TravelforFun
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Re: submit ?s on Medicare

Post by TravelforFun »

buckeye7983 wrote: Thu Jan 19, 2023 7:17 pm Under what conditions might one expect better medical care, broader provider access, or quicker access to specialists with Medicare Advantage as compared to Original Medicare?
None.

The only advantage Medicare Advantage has over Original Medicare is financial. Advantage plans have maximum out of pocket cost for hospitalization (mine is $8K) while Original Medicare has no cost limit.

TravelforFun
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Jon Luskin
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Re: submit ?s on Medicare

Post by Jon Luskin »

mhalley wrote: Thu Jan 19, 2023 6:38 pm Should you go with a cheaper part B plan (ie medigap plan G for cheaper plan G) each year if you have been satisfied with your current plan? If so, what yearly or monthly discount makes it worth the hassle of switching? (Assuming you can pass underwriting)
Great question! It's going on the list!

:happy
When there are multiple solutions to a problem, choose the simplest one. ~Jack Bogle
cashmoney
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Re: submit ?s on Medicare

Post by cashmoney »

TravelforFun wrote: Sat Jan 21, 2023 3:29 pm
buckeye7983 wrote: Thu Jan 19, 2023 7:17 pm Under what conditions might one expect better medical care, broader provider access, or quicker access to specialists with Medicare Advantage as compared to Original Medicare?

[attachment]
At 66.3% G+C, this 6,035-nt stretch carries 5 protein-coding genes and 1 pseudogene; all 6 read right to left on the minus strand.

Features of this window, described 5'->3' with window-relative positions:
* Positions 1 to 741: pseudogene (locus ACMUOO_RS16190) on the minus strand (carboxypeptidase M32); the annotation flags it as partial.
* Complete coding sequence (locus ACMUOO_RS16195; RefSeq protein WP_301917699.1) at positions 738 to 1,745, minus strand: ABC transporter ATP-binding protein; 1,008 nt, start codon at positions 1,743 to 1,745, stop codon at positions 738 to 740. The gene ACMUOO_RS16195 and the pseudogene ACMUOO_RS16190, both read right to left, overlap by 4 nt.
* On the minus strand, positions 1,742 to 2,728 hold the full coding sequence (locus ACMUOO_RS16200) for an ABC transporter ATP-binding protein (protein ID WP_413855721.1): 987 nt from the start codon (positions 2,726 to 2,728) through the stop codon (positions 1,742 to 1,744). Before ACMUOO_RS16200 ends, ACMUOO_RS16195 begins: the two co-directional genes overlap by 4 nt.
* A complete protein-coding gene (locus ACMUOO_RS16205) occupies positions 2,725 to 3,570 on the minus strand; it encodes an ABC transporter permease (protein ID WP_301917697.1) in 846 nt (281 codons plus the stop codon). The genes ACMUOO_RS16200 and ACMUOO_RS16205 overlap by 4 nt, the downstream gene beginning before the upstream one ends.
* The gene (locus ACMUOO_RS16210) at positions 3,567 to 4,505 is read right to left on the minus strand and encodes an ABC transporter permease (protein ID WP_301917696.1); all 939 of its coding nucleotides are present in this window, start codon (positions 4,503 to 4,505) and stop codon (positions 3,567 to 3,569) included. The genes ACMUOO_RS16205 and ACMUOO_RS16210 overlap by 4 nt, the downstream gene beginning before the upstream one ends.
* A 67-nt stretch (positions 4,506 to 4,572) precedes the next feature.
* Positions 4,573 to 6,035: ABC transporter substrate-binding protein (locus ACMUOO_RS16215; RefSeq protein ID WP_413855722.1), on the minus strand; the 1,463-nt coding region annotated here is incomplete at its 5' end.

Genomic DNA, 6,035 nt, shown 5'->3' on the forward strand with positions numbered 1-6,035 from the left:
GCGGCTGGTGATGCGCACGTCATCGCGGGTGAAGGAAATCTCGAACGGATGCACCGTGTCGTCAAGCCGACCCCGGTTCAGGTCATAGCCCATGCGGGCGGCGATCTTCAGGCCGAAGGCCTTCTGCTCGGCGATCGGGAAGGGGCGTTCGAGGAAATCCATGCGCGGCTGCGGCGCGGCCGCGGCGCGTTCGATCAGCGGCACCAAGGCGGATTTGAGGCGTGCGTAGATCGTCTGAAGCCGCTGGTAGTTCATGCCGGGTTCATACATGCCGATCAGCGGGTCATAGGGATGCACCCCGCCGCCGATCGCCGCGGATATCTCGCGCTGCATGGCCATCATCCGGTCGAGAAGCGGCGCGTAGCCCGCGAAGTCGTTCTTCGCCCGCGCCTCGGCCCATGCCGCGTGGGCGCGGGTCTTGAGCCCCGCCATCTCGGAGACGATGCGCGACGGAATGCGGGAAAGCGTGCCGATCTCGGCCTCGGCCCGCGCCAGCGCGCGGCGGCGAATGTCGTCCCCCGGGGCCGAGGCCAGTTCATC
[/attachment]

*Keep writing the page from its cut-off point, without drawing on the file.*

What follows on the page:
None.

The only advantage Medicare Advantage has over Original Medicare is financial. Advantage plans have maximum out of pocket cost for hospitalization (mine is $8K) while Original Medicare has no cost limit.

TravelforFun

MA plans are pro active in getting their members to complete their preventive screenings which is good for people who may otherwise skip it and MA does not require 3 day hospitalization to qualify for skilled nursing facility stay as original Medicare does .
cashmoney
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Re: submit ?s on Medicare

Post by cashmoney »

kd2008 wrote: Sat Jan 21, 2023 6:25 am
Nahtanoj wrote: Fri Jan 20, 2023 8:19 am According to the Medicare website, if I have coverage after age 65 through my job or my spouse’s job, I can sign up for Part B when my employer-provided coverage ends, and I will not have to pay a late enrollment penalty for Part B so long as I enroll within eight months after the employer-provided coverage ends. To avoid the late enrollment penalty in Part B, do I need to show any kind of documentation to prove I had the employer-provided coverage?

Similar question for Part D. If my employer-provided insurance after age 65 includes prescription drug coverage, the Medicare website indicates I can sign up for Part D without a penalty so long as I do it within 2 months after the employer-provided coverage ends and so long as the coverage I had was “creditable coverage.” What documentation will I need to provide to prove I had “creditable coverage” in this situation?